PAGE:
President Trump today appeared to back away from the notion that the Federal government ought to invest in a “wholesale” 5G wireless network, and instead backed policy that commits to “efficient spectrum use and spurring private-sector investment in 5G networks.”

A possibly greater role for the Federal government in 5G networks surfaced in February in the form of a statement from the President’s campaign suggesting support for a “wholesale” 5G network involving the Federal government making necessary spectrum available for sharing by wireless carriers, with a goal of reducing service costs and providing service to more Americans. The campaign later appeared to back away from the suggestion, with a spokesperson saying there was “no daylight” between President Trump and his campaign organization.

Speaking at the White House today regarding 5G network deployment, the President said, “In the United States our approach is private-sector driven and private-sector led. The government doesn’t have to spend lots of money,” according to a Reuters report.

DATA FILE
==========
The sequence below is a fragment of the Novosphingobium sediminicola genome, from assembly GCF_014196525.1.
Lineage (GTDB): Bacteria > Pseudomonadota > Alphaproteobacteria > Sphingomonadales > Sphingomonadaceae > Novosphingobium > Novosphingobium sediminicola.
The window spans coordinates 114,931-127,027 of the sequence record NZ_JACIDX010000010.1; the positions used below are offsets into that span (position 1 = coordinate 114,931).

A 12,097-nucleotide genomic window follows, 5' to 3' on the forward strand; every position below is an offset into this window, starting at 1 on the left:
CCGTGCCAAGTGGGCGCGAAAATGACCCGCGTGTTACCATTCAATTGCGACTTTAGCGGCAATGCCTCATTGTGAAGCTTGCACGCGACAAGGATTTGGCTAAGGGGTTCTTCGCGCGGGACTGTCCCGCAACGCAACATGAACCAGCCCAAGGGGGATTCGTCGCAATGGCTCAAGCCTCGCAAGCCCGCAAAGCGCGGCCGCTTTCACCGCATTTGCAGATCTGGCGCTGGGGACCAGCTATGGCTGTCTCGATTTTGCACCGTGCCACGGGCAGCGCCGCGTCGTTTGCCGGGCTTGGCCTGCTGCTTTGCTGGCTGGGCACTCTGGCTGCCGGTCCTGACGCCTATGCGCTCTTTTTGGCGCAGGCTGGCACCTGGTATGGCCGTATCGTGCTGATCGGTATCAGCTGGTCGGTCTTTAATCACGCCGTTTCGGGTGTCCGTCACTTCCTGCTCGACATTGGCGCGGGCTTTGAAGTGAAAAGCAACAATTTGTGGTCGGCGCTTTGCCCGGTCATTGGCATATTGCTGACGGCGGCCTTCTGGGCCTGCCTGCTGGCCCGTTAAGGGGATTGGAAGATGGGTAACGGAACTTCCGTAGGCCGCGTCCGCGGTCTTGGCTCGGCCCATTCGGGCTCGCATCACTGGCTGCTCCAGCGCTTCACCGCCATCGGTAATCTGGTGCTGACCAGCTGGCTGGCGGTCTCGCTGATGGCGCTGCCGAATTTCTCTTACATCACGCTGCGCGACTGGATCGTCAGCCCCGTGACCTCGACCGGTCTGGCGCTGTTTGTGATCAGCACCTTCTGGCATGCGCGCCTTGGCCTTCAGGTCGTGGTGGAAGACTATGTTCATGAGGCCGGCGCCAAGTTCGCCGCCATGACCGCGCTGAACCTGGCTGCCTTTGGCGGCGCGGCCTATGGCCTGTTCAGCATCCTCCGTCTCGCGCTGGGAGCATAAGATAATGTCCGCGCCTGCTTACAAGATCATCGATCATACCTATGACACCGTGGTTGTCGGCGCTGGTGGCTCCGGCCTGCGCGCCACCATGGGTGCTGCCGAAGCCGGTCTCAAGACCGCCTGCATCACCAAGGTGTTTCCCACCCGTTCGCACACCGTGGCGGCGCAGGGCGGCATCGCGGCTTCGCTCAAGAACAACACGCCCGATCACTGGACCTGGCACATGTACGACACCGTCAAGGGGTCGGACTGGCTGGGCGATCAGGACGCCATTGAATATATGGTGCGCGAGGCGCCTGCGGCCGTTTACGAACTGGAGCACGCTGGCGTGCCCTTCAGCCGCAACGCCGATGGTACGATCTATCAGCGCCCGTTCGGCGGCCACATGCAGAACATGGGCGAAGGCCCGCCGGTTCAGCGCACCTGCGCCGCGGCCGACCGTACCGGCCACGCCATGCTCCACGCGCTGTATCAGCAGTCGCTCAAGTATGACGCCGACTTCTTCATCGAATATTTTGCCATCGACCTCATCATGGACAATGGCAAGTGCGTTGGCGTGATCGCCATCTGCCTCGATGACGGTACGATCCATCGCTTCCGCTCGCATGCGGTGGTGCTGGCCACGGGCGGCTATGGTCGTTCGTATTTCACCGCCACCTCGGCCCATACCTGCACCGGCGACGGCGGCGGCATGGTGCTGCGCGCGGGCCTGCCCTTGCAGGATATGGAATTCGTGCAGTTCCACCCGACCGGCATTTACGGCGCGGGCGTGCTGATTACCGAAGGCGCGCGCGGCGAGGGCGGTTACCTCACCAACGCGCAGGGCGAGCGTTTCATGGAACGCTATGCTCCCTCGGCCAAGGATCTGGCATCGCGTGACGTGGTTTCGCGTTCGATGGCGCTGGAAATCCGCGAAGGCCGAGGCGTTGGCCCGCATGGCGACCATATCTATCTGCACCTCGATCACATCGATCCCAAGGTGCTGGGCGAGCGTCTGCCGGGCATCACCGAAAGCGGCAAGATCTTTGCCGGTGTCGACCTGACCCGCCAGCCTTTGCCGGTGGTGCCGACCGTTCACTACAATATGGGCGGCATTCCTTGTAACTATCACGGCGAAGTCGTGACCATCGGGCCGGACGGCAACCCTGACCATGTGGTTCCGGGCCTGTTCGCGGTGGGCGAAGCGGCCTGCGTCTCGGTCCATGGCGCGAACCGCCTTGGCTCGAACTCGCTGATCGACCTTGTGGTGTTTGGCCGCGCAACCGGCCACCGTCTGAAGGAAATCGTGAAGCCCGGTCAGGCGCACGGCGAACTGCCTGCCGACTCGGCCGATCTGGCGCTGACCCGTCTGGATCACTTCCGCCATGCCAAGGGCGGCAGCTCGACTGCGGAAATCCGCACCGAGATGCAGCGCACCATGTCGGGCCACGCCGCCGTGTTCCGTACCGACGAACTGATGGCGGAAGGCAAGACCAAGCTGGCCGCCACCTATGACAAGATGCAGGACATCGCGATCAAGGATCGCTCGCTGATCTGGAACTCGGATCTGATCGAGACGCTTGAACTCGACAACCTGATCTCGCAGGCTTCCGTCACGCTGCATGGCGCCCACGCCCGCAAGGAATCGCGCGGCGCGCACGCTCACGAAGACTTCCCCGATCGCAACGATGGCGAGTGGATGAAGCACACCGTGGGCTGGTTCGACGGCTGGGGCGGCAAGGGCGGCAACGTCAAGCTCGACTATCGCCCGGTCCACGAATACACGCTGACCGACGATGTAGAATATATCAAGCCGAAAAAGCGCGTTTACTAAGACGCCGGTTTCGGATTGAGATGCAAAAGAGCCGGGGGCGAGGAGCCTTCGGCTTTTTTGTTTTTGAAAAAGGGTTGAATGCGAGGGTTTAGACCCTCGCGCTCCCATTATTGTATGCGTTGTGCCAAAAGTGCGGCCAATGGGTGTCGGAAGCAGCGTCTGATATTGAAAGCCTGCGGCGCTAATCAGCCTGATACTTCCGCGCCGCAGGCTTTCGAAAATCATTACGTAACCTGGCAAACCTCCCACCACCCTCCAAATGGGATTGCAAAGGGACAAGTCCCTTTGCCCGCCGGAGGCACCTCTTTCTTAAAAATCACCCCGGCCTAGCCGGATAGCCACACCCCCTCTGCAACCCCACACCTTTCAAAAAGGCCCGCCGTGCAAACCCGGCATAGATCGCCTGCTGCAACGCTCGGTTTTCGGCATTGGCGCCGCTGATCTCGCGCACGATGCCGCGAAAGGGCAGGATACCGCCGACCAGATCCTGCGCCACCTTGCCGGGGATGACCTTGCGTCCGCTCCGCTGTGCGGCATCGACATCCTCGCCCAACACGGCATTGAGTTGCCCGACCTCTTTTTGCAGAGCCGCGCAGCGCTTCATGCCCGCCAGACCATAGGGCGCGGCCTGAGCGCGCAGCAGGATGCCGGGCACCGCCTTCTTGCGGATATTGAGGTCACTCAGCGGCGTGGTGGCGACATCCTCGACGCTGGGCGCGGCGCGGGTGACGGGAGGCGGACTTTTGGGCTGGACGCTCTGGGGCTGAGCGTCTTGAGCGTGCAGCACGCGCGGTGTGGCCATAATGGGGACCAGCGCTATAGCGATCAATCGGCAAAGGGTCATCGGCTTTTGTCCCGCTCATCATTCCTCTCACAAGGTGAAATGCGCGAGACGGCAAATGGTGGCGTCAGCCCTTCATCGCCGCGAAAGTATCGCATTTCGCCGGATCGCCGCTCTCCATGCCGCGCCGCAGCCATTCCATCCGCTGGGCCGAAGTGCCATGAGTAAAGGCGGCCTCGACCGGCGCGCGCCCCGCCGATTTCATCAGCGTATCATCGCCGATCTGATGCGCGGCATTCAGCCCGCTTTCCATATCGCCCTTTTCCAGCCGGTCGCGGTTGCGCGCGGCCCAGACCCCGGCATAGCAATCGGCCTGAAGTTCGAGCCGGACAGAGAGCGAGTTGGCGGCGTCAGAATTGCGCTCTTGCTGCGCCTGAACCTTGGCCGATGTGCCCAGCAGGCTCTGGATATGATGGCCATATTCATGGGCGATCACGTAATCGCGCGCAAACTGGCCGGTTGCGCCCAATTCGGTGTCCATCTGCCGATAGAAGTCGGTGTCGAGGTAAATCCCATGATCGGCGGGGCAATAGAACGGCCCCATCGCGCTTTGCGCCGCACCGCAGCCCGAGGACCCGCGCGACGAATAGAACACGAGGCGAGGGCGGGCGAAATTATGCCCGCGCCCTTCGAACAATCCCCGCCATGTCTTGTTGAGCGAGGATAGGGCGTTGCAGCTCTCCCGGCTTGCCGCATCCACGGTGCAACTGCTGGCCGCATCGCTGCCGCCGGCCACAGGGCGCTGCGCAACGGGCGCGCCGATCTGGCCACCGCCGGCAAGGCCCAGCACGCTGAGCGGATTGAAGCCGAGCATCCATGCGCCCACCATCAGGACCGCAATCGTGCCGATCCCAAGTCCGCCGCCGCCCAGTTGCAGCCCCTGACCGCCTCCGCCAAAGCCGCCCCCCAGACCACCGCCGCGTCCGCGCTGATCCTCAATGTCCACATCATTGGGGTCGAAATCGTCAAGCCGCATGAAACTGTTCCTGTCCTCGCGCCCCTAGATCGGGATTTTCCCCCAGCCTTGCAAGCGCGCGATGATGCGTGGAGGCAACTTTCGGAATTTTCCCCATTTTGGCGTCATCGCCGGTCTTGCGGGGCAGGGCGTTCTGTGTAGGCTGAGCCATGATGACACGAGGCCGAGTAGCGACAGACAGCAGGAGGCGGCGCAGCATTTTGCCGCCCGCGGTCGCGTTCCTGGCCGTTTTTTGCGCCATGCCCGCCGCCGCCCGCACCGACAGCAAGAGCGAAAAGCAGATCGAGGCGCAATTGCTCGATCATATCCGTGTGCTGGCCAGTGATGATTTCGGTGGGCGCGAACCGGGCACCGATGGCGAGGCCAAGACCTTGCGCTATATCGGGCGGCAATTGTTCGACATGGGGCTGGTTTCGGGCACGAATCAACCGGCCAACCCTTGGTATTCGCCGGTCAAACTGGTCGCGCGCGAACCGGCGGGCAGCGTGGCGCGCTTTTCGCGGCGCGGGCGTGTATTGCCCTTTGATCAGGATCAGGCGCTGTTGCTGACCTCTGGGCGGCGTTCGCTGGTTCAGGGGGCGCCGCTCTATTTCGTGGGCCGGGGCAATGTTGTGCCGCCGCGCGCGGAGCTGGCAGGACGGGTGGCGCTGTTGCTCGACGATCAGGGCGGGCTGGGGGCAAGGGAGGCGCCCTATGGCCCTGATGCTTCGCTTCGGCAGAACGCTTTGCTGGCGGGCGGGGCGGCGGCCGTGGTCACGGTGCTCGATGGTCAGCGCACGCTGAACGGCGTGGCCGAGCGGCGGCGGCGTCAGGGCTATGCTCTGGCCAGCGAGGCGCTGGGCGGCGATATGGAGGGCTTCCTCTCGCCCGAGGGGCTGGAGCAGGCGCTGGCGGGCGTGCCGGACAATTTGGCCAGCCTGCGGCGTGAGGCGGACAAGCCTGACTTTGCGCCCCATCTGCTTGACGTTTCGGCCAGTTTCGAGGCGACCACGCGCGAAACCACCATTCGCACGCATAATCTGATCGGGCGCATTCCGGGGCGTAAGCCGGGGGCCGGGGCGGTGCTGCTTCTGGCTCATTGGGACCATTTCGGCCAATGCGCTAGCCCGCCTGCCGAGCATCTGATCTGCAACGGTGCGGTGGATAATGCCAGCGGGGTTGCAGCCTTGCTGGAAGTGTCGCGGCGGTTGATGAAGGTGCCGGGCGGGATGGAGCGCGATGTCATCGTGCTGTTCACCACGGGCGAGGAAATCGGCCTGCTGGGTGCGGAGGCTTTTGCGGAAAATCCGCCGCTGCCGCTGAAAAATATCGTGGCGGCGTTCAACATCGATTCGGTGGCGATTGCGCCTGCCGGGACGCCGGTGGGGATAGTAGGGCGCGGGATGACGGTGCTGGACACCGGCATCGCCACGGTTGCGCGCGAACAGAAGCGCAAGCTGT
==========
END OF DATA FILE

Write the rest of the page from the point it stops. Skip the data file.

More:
“As you probably heard, we had another alternative of doing it that would be through government investment and leading through the government. We don’t want to do that because it won’t be nearly as good, nearly as fast,” the President was quoted as saying.

Last month, three senior senators introduced a bill that would require the White House to develop a strategy to ensure the security of 5G wireless systems and infrastructure, but would also block the executive branch from recommending that 5G or subsequent generations of mobile communications infrastructure be “nationalized” by the government.

The bill, dubbed the “Secure 5G and Beyond Act,” was introduced by Sens. John Cornyn, R-Texas, Richard Burr, R-N.C., chairman of the Senate Intelligence Committee, and Mark Warner, D-Va., vice chairman and ranking member of the committee.

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John Curran
John Curran
John Curran is MeriTalk's Managing Editor covering the intersection of government and technology.